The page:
5 Link developments in social theory and how they can contribute to transforming society in a more just, participatory and sustainable direction. Engaged

Am I eligible to enrol in this course?

Refer to the USC Glossary of terms for definitions of “pre-requisites, co-requisites and anti-requisites”.


Not applicable


Not applicable


Not applicable

Specific assumed prior knowledge and skills (where applicable)

Not applicable

How am I going to be assessed?

Grading Scale

Standard Grading (GRD)

High Distinction (HD), Distinction (DN), Credit (CR), Pass (PS), Fail (FL).

Details of early feedback on progress

The in-class activities commencing in Week 3 will entail early feedback on your comprehension of the learning materials in this course.

Assessment tasks

Delivery mode Task No. Assessment Product Individual or Group Weighting % What is the duration / length? When should I submit? Where should I submit it?
All 1 Quiz/zes Individual 20%
The summative quiz component shall remain open for one week (7 days -- Week 12) and must be completed in that period. It shall entail 20 multiple-choice questions.
Throughout teaching period (refer to Format) In Class
All 2 Artefact - Creative, and Written Piece Group 40%
1500 words equivalent
Week 7 To be Negotiated
All 3 Examination - not Centrally Scheduled Individual 40%
1 Week (7 Days) -- Total of 1850 words.
Week 13 To be Negotiated
All - Assessment Task 1:Social Theory Quiz and Portfolio Exercises
This task aims to develop your understanding of social theory through a series of learning activities, tutorial participation and peer to peer work. 

The main summative component shall consist of a quiz to test your knowledge of key terms in theorising social inequality and social change.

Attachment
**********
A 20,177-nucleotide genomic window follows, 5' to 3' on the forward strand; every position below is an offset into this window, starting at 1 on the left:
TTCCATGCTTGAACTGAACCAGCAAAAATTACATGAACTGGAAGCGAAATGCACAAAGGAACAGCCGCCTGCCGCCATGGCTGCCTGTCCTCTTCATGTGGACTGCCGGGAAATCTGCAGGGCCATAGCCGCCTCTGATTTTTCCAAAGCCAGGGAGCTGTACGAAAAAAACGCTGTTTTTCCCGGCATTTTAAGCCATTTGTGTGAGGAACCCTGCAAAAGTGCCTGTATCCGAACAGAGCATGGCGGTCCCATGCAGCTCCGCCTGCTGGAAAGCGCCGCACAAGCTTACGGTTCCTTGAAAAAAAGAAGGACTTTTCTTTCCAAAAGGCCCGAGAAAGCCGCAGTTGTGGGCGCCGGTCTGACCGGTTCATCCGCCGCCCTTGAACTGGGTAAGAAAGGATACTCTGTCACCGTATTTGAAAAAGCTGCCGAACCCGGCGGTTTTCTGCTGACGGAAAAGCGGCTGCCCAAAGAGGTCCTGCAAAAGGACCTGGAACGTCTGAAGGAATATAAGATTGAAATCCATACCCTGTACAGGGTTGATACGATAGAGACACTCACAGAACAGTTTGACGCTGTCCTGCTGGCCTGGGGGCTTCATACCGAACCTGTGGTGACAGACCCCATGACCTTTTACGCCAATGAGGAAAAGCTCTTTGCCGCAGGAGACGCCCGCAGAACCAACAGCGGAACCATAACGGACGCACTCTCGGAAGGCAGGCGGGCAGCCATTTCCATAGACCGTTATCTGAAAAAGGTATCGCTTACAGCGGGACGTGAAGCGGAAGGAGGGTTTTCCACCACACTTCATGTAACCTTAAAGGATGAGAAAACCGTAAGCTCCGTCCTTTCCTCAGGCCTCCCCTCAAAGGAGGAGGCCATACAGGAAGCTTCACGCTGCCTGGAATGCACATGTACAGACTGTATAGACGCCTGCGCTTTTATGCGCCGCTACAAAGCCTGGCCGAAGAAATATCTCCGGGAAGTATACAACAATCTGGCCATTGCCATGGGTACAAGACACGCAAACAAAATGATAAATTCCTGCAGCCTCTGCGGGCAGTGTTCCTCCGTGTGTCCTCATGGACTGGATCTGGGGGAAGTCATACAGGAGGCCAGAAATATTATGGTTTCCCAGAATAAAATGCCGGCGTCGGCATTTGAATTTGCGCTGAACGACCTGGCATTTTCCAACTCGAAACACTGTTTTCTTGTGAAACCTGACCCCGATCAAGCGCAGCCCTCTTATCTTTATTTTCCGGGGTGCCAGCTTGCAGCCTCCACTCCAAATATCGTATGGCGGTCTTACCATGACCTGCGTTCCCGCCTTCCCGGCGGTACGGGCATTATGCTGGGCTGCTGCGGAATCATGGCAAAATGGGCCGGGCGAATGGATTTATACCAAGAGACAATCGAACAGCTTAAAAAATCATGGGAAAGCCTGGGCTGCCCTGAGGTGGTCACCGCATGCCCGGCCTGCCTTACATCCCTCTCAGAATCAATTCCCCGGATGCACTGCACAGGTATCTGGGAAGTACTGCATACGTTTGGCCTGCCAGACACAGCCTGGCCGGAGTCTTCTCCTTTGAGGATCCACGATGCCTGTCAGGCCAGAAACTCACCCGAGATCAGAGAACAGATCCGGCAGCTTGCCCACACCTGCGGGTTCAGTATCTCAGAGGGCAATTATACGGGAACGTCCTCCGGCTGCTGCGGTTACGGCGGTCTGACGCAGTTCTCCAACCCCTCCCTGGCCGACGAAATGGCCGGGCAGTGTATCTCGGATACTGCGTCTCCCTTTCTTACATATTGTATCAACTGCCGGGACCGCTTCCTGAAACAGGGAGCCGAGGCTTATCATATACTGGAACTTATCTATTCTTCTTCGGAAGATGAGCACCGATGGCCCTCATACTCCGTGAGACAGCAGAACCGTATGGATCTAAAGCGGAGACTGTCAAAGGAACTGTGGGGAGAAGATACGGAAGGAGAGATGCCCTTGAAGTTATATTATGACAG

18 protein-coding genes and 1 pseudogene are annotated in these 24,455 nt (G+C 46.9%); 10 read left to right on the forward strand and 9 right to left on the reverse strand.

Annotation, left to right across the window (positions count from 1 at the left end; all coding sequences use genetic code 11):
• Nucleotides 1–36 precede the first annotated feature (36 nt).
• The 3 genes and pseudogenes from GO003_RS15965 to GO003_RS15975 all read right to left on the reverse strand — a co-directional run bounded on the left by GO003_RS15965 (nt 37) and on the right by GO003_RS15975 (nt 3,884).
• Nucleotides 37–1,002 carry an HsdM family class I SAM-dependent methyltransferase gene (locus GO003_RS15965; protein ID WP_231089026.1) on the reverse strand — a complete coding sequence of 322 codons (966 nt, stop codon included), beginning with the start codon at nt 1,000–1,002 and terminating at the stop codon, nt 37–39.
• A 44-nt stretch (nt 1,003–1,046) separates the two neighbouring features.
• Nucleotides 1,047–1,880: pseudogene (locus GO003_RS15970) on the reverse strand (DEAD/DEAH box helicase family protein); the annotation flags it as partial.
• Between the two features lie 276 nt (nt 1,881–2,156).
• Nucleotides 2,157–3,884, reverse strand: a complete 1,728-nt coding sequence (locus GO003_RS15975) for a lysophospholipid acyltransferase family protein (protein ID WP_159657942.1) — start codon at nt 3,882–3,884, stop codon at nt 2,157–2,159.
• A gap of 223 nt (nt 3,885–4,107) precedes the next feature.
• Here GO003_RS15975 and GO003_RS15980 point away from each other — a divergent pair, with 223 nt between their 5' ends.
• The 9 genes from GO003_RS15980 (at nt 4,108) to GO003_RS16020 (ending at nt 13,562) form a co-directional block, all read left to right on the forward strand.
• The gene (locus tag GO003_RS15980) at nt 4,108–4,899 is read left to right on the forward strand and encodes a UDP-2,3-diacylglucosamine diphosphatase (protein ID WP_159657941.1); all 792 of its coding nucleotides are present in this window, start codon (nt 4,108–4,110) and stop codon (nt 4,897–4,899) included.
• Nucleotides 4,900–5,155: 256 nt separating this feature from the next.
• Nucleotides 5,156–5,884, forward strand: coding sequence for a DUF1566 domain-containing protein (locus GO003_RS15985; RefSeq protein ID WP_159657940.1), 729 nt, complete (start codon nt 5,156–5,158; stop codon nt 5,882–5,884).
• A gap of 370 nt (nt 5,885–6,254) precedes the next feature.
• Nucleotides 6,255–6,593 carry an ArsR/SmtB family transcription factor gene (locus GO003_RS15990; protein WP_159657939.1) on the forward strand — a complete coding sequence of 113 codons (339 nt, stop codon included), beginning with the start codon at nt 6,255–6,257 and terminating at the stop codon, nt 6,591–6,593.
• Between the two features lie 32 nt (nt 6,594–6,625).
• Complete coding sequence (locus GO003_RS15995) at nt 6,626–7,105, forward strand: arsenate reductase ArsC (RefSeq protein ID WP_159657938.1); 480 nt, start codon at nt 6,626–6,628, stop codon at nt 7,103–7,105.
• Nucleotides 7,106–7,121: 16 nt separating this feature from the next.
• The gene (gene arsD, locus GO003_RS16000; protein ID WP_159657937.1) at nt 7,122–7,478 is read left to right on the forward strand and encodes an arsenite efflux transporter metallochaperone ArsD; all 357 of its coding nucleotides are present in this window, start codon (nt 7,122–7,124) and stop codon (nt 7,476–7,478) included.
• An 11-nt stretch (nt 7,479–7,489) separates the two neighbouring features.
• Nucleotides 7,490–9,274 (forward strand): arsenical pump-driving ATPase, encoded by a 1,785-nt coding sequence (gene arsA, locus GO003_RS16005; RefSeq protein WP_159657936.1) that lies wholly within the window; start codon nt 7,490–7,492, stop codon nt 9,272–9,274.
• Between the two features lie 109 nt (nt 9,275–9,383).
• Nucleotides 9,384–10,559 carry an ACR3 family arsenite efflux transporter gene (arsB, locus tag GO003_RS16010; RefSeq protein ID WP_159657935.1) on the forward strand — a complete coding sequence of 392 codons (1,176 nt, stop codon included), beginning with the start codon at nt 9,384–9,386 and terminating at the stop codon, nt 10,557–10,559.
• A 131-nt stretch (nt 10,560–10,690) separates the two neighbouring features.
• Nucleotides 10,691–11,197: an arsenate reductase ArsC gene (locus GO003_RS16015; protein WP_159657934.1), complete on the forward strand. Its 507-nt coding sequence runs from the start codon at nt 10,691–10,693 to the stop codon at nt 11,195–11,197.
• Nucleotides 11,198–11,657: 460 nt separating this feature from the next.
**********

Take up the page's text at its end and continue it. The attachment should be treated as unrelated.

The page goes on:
Product: Quiz/zes
The format for the portfolio leading up to the quiz will include weekly learnng activities and participation.

This includes: 

Learning activities -  summary, discussion, prepared discussion questions and a summative quiz in Week 12

For more details see Canvas - Task 1 Folder.
No. Learning Outcome assessed
Evaluation of social theories – discussion in tutorials.
Application of social theories- discussion in tutorials and learning activities.
Communicating social theories – oral and written.
Literacy in basic concepts of social theory
All - Assessment Task 2:Social Issues in the Media
One of the main purposes of social theory is to help us make sense of particular social issues by placing them in a broader context of understanding. This understanding is generally critical of popular 'common-sense' stereotypes or 'dominant constructions' because it exposes underlying social processes and assumptions that may not be evident to those affected by the issue. This exercise encourages you to use some aspects of classical social theory to develop a more critical understanding of a social issue that can be found in the popular media
Product: Artefact - Creative, and Written Piece
Academic Assignment. 
Group task (4 Max). 
Poster Display which is referenced. 

The poster can be either a large physical board with illustrative images and text boxes pasted on it for in-class presentation (examples will be shown to you in-class)  OR presented in a PowerPoint format. If presenting in PowerPoint or digital mode, each Poster shall normally contain 1 cover/title slide (with all participants names and student numbers clearly identified on it), 8-10 slides for the actual presentation of the analysis of a social issue using the selected theory, and a final single slide for your reference list. So, normally the entire digital poster presentation should be no more than 12 slides in total.

Each member of the group must contribute to a short oral reflective statement (in-class) on how this application of critical theory enabled a new understanding of the social issue and its potential resolution.